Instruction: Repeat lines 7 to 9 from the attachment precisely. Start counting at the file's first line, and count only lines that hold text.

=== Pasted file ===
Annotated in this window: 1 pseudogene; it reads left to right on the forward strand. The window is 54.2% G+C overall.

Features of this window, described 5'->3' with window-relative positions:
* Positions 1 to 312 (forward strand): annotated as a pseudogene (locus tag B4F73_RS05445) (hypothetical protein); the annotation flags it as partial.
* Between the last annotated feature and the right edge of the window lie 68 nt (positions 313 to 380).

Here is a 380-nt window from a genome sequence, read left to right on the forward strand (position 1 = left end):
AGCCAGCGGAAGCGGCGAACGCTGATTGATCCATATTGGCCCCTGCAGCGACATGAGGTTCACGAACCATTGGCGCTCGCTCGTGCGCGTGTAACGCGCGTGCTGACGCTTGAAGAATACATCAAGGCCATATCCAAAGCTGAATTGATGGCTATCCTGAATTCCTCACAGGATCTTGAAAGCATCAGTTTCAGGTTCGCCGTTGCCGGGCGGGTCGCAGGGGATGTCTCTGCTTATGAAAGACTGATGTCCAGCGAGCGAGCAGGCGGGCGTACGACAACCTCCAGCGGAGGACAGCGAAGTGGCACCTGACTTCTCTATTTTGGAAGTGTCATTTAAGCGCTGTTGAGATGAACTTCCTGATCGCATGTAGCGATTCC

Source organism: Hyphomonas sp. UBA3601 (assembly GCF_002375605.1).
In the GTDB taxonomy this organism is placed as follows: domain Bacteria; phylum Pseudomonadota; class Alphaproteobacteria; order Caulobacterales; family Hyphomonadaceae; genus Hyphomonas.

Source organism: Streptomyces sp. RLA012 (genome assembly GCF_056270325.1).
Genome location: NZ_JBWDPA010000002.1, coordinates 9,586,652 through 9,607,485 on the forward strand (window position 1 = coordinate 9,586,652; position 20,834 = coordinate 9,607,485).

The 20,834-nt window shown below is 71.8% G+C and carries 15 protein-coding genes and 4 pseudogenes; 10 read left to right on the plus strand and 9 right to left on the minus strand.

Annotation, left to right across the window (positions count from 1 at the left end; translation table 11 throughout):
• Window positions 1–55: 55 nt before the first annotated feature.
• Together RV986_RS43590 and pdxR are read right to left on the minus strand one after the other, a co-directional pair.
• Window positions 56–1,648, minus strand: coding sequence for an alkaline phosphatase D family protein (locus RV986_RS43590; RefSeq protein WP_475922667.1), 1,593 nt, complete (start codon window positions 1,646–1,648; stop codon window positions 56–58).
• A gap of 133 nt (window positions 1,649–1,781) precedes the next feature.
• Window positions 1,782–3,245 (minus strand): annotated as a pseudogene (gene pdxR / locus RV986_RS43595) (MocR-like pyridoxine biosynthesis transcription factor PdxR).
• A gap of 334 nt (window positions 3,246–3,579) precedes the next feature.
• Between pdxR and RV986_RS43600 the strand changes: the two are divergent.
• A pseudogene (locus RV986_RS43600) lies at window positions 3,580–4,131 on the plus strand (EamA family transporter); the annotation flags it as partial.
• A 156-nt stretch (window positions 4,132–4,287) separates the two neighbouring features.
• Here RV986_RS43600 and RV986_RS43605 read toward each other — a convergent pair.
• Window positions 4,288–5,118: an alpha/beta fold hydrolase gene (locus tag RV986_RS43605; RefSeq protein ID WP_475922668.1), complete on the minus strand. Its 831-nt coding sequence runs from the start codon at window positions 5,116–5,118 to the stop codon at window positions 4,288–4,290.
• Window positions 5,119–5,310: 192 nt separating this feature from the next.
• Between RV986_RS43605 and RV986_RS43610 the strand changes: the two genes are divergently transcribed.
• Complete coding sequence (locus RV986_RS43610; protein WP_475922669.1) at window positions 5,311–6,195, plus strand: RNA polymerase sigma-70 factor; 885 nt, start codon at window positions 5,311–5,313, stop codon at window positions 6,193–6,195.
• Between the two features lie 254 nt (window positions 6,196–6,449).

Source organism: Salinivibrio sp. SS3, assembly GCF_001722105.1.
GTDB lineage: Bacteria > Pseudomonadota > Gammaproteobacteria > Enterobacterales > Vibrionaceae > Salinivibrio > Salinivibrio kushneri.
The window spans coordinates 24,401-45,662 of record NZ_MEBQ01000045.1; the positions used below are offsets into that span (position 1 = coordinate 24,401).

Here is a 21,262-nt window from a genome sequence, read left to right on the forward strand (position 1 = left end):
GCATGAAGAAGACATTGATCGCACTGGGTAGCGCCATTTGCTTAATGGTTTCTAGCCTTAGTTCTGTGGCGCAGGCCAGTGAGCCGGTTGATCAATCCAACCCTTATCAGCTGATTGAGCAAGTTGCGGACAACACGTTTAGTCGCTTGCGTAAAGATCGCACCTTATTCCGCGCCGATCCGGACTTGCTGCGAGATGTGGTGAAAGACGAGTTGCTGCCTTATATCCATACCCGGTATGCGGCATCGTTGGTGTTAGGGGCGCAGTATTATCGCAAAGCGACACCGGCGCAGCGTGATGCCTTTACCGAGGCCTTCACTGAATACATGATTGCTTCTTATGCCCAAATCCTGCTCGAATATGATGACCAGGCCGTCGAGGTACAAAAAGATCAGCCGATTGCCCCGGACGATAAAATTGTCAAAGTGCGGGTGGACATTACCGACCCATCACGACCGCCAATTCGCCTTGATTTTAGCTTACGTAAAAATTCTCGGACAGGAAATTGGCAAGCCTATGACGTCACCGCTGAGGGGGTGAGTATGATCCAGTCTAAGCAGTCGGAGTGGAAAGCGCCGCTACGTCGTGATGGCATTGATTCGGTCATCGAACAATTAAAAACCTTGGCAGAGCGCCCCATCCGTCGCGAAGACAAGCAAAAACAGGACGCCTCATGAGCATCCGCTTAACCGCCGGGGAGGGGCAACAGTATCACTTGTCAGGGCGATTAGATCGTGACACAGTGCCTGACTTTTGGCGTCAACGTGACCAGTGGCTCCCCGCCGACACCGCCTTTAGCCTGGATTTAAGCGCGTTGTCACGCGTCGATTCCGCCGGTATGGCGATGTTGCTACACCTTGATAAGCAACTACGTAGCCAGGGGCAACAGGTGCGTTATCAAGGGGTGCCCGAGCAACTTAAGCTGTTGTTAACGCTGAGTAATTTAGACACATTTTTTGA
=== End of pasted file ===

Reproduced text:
Source organism: Hyphomonas sp. UBA3601 (assembly GCF_002375605.1).
In the GTDB taxonomy this organism is placed as follows: domain Bacteria; phylum Pseudomonadota; class Alphaproteobacteria; order Caulobacterales; family Hyphomonadaceae; genus Hyphomonas.

Source organism: Streptomyces sp. RLA012 (genome assembly GCF_056270325.1).